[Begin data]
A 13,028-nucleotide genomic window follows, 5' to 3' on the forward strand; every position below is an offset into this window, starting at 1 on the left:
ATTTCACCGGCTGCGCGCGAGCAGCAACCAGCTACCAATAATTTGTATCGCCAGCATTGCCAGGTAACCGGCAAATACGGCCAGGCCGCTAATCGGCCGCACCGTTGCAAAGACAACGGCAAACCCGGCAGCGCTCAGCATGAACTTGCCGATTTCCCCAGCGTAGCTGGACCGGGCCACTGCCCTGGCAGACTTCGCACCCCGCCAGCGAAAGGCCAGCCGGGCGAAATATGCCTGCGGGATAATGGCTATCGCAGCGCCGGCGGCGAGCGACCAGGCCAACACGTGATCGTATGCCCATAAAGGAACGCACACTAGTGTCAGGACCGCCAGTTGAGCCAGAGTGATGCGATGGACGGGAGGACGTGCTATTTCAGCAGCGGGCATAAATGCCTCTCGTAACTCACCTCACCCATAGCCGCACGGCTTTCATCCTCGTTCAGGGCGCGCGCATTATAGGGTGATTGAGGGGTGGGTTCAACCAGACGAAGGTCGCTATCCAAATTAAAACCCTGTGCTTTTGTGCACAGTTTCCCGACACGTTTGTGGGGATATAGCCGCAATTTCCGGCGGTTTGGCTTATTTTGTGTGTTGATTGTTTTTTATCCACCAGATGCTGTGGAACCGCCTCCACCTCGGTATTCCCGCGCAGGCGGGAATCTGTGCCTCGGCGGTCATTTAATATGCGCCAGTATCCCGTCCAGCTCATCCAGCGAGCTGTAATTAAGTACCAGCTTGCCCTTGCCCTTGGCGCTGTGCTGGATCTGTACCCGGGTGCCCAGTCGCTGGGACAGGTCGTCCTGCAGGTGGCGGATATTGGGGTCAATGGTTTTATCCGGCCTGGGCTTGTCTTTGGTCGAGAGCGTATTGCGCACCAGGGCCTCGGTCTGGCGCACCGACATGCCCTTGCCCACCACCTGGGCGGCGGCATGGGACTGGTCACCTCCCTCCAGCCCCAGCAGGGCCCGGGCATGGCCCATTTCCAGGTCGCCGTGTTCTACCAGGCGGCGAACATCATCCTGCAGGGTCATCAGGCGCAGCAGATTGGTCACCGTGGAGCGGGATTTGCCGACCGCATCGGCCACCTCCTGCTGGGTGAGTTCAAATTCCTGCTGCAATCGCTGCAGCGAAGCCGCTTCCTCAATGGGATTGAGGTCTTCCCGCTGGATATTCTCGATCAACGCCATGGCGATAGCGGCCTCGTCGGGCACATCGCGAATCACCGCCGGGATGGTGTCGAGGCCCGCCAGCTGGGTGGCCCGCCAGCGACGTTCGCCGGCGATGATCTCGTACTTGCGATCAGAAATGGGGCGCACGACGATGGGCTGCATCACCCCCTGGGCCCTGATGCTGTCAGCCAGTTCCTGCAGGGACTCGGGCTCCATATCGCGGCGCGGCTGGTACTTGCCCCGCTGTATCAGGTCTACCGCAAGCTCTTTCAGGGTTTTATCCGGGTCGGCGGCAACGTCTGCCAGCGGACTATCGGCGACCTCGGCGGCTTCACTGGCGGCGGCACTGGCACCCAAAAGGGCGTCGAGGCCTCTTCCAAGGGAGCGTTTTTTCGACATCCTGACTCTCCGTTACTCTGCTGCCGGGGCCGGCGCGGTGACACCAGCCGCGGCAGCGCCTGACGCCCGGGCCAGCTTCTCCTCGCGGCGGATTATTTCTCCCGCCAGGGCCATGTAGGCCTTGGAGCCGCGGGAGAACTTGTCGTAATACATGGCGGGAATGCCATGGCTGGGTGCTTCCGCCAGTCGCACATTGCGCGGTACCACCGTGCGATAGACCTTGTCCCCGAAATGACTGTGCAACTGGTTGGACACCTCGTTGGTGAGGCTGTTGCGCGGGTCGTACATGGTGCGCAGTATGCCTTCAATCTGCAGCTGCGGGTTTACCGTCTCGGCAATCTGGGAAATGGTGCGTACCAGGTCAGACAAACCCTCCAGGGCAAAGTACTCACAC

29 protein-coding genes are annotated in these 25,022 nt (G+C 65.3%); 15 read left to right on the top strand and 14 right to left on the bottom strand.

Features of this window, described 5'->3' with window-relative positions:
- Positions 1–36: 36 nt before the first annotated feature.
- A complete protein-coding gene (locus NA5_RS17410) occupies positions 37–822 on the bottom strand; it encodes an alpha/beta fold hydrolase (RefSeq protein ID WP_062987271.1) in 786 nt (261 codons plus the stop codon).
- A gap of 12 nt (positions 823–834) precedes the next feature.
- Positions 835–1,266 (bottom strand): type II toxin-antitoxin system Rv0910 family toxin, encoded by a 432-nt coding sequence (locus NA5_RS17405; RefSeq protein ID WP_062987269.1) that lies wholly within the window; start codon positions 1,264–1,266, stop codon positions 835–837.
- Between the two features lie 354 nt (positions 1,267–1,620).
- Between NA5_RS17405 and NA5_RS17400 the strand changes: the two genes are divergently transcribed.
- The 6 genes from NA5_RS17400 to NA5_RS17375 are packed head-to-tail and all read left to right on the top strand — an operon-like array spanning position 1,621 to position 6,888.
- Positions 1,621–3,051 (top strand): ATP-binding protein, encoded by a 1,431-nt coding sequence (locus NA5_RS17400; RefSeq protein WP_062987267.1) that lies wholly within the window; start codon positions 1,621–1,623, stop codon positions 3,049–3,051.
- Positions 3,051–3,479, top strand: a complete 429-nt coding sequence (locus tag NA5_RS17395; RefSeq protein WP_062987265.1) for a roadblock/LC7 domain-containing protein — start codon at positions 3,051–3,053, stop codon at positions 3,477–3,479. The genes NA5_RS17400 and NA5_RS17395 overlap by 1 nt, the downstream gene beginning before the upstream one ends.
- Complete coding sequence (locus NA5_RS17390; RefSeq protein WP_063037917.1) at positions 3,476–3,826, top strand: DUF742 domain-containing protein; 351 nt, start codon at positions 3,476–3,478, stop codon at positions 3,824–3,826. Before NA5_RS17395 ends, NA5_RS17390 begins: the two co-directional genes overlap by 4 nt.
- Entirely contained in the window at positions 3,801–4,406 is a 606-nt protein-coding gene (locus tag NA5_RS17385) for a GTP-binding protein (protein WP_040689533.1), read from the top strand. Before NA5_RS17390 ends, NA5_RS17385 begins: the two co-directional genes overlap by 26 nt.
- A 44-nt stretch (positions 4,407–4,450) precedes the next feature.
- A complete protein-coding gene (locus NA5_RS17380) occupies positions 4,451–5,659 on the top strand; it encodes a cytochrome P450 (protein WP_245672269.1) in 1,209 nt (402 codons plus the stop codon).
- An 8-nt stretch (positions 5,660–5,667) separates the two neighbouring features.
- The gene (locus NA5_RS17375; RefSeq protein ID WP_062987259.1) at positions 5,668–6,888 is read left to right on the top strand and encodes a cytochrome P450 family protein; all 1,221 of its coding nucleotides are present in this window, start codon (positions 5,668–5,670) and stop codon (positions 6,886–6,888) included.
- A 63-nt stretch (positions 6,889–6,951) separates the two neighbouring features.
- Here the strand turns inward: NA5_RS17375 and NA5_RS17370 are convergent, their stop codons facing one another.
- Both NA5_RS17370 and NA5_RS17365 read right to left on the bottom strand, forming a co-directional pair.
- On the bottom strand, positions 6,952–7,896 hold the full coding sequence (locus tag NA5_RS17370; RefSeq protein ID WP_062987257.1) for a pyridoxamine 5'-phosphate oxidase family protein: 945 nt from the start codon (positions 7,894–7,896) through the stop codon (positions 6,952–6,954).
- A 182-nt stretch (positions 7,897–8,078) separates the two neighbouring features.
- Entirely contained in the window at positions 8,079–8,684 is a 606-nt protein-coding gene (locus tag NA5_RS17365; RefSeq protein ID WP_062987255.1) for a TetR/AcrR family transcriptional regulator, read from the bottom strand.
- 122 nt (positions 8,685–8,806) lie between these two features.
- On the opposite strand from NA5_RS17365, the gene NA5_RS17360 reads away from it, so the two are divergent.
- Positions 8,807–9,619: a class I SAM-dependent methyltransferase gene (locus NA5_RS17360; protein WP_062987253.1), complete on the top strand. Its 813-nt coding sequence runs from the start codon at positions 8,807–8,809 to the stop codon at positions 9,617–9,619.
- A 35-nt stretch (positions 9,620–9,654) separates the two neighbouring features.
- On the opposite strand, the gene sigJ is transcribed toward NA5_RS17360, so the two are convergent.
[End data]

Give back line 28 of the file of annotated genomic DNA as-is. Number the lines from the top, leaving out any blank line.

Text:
- Positions 8,807–9,619: a class I SAM-dependent methyltransferase gene (locus NA5_RS17360; protein WP_062987253.1), complete on the top strand. Its 813-nt coding sequence runs from the start codon at positions 8,807–8,809 to the stop codon at positions 9,617–9,619.